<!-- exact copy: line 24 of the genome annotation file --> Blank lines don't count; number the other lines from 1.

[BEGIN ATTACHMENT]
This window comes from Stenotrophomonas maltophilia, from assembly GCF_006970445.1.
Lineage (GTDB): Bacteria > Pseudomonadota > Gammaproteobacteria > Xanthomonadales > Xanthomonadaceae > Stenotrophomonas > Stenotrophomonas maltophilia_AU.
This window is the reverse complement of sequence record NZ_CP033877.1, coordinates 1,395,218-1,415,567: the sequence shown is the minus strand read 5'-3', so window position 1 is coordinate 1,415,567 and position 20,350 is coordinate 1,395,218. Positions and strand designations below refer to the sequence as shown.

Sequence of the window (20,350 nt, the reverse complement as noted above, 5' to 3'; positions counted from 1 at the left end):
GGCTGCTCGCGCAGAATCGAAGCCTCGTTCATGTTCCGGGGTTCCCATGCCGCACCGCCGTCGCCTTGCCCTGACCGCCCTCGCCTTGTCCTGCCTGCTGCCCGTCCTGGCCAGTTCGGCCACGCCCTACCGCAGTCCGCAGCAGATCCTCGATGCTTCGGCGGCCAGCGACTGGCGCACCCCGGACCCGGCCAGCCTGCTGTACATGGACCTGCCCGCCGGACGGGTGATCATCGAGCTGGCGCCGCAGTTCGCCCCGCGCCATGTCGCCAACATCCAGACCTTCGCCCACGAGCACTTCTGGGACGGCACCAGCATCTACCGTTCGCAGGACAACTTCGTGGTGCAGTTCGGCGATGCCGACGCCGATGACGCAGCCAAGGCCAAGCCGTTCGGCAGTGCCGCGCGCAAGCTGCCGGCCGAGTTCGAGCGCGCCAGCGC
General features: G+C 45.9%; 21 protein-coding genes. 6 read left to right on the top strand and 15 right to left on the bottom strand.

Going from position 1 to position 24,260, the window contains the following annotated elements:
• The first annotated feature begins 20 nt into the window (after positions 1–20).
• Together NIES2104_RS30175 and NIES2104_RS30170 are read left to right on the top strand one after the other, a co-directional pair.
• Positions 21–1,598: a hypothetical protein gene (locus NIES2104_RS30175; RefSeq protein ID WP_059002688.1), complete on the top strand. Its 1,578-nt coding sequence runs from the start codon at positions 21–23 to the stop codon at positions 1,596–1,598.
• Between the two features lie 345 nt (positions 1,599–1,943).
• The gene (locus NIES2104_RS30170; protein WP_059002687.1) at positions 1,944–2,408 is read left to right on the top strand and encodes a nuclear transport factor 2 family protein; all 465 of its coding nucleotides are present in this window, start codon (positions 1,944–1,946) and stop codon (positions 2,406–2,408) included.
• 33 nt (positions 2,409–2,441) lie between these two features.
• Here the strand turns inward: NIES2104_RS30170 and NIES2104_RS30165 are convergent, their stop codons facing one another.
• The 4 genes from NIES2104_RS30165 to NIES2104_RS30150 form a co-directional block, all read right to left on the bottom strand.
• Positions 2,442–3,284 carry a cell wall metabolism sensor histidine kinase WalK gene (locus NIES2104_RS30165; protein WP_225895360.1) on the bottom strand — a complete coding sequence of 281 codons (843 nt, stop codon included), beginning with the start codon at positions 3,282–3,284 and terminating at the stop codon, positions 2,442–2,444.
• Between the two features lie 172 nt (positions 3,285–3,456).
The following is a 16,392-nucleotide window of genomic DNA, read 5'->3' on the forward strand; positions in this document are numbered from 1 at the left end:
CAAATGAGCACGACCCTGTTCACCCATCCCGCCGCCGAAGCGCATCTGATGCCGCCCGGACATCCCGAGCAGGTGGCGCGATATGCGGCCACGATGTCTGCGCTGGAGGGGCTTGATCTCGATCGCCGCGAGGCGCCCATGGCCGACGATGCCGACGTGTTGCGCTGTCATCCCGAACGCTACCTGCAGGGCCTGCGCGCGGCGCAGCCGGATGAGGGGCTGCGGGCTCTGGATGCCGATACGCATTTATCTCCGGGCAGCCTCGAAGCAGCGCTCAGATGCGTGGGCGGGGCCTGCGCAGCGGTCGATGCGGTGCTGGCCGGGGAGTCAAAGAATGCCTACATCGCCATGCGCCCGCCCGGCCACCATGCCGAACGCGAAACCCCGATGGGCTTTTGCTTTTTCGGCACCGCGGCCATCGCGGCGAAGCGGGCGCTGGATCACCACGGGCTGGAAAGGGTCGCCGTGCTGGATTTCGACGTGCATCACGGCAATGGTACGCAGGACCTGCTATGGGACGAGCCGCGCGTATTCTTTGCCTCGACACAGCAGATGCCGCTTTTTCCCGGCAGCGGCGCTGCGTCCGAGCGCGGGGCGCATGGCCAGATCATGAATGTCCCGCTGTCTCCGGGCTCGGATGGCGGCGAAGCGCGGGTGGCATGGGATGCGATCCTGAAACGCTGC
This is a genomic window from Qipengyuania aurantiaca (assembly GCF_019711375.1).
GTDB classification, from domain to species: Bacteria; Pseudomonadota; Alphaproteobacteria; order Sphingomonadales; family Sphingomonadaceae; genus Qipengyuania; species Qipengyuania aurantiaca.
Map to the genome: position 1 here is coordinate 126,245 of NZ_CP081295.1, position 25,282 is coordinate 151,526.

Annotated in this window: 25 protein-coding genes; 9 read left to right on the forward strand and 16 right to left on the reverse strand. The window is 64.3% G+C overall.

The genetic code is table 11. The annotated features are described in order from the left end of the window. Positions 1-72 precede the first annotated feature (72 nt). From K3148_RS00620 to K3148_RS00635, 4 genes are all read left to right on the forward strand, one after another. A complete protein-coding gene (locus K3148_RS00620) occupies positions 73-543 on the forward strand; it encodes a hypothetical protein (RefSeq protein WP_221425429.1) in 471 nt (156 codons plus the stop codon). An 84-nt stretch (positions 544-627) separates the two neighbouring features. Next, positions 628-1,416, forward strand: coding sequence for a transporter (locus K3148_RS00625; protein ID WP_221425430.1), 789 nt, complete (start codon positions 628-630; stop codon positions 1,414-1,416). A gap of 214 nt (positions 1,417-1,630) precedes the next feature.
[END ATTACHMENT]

The genetic code is table 11. The annotated features are described in order from the left end of the window. Positions 1-72 precede the first annotated feature (72 nt). From K3148_RS00620 to K3148_RS00635, 4 genes are all read left to right on the forward strand, one after another. A complete protein-coding gene (locus K3148_RS00620) occupies positions 73-543 on the forward strand; it encodes a hypothetical protein (RefSeq protein WP_221425429.1) in 471 nt (156 codons plus the stop codon). An 84-nt stretch (positions 544-627) separates the two neighbouring features. Next, positions 628-1,416, forward strand: coding sequence for a transporter (locus K3148_RS00625; protein ID WP_221425430.1), 789 nt, complete (start codon positions 628-630; stop codon positions 1,414-1,416). A gap of 214 nt (positions 1,417-1,630) precedes the next feature.